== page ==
2:         May God be gracious and bless us;

may he make his face to shine among us. . .

. . .

7:         The earth yields its harvest!                          perfect of experience

Continue to bless us, a God, our God.                     progressive jussive

8:         May God bless us-And all the ends of the earth

will fear him!                                                             modal - future

Bible Translations

[16] RSV

2:         May God be gracious to us

and make his face to shine upon us. . .

. . .

7:         The earth has yielded its increase; God, our God

has blessed us.                                                           perfect - perfect

8:         God has blessed us; let all the ends of the

earth fear him!                                                           perfect - modal (wish)

[17] NEB

2:         God be gracious to us and bless us,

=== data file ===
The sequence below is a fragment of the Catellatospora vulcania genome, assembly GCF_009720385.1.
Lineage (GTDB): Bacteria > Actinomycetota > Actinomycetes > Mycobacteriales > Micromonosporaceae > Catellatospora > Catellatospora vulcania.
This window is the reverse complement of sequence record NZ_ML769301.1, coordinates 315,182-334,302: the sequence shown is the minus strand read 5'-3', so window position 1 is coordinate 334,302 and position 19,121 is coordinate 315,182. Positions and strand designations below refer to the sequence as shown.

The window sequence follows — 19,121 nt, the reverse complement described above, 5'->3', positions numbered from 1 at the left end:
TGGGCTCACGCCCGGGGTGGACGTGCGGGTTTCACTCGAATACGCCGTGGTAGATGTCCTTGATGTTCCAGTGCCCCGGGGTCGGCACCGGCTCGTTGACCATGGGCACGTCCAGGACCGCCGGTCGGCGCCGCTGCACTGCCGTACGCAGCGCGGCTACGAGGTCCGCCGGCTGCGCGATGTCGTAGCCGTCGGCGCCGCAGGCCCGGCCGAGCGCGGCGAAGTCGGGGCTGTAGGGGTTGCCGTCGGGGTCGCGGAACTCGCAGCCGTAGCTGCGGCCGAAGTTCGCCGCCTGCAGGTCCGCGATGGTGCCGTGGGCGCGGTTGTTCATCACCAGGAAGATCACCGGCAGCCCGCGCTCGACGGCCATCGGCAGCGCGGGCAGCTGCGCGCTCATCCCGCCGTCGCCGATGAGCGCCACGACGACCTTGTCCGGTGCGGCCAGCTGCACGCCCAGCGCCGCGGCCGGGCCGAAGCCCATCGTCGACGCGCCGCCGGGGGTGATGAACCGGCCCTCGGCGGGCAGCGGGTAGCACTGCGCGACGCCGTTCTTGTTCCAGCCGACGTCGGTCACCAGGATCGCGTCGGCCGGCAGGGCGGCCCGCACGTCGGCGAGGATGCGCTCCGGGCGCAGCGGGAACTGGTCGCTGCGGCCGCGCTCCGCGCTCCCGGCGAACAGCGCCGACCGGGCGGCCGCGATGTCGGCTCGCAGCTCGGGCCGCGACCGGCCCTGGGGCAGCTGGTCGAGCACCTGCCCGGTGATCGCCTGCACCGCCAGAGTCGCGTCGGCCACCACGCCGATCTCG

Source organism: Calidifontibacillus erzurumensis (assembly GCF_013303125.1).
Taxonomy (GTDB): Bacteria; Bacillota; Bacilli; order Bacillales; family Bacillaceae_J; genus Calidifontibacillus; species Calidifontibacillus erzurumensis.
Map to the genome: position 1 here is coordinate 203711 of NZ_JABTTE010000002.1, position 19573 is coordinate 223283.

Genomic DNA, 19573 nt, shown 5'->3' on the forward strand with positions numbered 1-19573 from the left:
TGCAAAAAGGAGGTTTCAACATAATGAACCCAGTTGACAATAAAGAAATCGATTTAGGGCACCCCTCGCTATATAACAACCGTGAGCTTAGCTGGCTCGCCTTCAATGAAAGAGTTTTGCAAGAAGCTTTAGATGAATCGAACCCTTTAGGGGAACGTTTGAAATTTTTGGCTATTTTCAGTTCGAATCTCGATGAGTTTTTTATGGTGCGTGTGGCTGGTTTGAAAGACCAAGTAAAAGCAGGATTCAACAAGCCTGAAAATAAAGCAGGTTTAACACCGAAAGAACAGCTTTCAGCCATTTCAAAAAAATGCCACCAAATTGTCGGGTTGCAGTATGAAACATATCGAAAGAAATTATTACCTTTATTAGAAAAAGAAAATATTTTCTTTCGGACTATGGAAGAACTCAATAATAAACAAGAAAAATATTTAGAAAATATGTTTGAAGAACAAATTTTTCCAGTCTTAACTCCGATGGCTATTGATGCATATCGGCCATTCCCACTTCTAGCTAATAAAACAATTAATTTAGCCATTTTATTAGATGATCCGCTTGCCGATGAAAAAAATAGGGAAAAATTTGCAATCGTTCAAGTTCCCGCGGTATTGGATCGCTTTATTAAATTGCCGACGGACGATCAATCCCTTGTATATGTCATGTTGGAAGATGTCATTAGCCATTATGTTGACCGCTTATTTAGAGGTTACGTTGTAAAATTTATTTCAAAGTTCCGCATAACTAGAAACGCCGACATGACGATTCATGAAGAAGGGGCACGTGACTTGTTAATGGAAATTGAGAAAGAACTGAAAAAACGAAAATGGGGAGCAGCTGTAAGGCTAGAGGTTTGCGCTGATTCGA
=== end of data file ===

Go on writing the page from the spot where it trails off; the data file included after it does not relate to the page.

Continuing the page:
God make his face shine upon us. . .

. . .

7:         The earth has given its increase and God, our God,

will bless us.                                                              perfect - future

8:         God grant us his blessing that all the ends of the

earth may fear rum.                                                   modal - modal (purpose)

[18] REB

2:         God be gracious to us and bless us,

God make his face shine upon us. . .

7:         The earth has yielded its harvest. May God, our

God, bless us,                                                                        perfect - modal

8:         God grant us his blessing that all the ends of the

earth may fear him.                                                   modal - modal (purpose)

[19] NIV (cf., KJV)

2:         May God be gracious to us and bless us